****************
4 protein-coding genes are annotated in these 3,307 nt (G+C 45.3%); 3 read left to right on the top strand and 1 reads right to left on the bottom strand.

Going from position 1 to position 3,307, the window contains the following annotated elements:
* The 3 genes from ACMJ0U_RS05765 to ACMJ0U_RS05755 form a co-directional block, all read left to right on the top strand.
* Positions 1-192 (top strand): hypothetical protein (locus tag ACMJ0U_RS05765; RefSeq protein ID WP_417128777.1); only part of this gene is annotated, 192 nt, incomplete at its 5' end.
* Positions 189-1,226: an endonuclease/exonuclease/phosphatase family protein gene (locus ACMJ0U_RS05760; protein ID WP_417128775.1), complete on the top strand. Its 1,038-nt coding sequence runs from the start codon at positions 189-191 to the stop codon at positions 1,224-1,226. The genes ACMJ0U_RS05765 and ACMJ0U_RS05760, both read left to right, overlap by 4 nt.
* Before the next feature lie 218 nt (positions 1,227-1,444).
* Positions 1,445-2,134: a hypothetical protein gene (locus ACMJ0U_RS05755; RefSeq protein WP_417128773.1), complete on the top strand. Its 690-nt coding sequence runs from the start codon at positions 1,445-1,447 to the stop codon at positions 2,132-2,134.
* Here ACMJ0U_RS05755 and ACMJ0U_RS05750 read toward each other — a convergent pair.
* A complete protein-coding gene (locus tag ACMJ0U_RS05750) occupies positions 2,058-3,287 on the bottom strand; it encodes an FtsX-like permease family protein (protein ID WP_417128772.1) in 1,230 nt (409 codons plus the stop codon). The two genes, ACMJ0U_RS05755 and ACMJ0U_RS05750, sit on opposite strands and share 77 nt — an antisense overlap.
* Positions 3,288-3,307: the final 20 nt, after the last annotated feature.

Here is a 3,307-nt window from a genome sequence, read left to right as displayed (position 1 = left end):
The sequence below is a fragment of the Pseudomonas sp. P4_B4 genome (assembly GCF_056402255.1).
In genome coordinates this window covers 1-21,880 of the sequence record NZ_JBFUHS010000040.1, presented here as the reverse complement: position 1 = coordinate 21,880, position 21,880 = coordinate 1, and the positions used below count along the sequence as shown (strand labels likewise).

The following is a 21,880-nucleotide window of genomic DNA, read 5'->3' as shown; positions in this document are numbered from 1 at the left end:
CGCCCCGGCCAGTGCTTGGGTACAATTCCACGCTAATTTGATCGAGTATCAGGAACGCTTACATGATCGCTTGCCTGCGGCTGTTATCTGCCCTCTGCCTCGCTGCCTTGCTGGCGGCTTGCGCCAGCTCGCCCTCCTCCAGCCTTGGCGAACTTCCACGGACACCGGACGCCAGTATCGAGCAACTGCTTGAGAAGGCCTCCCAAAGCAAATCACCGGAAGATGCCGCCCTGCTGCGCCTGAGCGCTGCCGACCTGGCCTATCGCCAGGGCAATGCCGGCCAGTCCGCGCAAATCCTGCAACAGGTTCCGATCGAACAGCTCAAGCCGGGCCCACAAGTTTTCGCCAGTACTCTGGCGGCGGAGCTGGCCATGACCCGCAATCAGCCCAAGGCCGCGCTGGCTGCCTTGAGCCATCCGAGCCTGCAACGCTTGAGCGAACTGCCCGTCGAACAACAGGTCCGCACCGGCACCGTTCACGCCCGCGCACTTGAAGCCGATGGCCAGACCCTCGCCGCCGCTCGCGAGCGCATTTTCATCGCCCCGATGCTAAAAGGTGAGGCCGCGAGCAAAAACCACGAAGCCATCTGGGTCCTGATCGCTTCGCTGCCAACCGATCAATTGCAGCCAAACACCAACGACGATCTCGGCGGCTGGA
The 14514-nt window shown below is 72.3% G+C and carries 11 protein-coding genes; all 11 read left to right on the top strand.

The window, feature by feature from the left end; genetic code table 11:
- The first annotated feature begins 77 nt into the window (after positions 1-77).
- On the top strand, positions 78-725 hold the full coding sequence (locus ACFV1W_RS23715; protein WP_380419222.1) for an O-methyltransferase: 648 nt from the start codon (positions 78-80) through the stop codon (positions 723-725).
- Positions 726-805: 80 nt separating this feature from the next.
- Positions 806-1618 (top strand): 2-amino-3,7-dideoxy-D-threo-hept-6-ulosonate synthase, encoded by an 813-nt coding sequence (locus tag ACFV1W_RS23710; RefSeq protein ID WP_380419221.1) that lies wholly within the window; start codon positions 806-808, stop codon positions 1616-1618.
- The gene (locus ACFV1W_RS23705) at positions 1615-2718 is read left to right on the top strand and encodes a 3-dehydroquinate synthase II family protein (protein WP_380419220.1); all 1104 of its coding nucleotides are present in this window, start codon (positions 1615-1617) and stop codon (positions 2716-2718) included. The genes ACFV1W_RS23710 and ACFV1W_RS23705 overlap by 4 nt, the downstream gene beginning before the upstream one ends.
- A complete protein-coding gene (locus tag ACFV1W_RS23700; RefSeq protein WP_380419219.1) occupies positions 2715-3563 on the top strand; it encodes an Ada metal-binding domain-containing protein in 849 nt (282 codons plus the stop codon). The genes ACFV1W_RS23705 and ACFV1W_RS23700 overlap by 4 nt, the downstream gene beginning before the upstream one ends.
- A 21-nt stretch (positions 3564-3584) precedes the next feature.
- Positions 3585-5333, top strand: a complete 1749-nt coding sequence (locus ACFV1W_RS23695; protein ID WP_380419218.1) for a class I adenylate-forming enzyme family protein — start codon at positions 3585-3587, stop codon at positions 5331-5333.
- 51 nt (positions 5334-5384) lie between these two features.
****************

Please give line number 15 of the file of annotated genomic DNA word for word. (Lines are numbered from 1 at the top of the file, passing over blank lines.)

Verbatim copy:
CGCCCCGGCCAGTGCTTGGGTACAATTCCACGCTAATTTGATCGAGTATCAGGAACGCTTACATGATCGCTTGCCTGCGGCTGTTATCTGCCCTCTGCCTCGCTGCCTTGCTGGCGGCTTGCGCCAGCTCGCCCTCCTCCAGCCTTGGCGAACTTCCACGGACACCGGACGCCAGTATCGAGCAACTGCTTGAGAAGGCCTCCCAAAGCAAATCACCGGAAGATGCCGCCCTGCTGCGCCTGAGCGCTGCCGACCTGGCCTATCGCCAGGGCAATGCCGGCCAGTCCGCGCAAATCCTGCAACAGGTTCCGATCGAACAGCTCAAGCCGGGCCCACAAGTTTTCGCCAGTACTCTGGCGGCGGAGCTGGCCATGACCCGCAATCAGCCCAAGGCCGCGCTGGCTGCCTTGAGCCATCCGAGCCTGCAACGCTTGAGCGAACTGCCCGTCGAACAACAGGTCCGCACCGGCACCGTTCACGCCCGCGCACTTGAAGCCGATGGCCAGACCCTCGCCGCCGCTCGCGAGCGCATTTTCATCGCCCCGATGCTAAAAGGTGAGGCCGCGAGCAAAAACCACGAAGCCATCTGGGTCCTGATCGCTTCGCTGCCAACCGATCAATTGCAGCCAAACACCAACGACGATCTCGGCGGCTGGA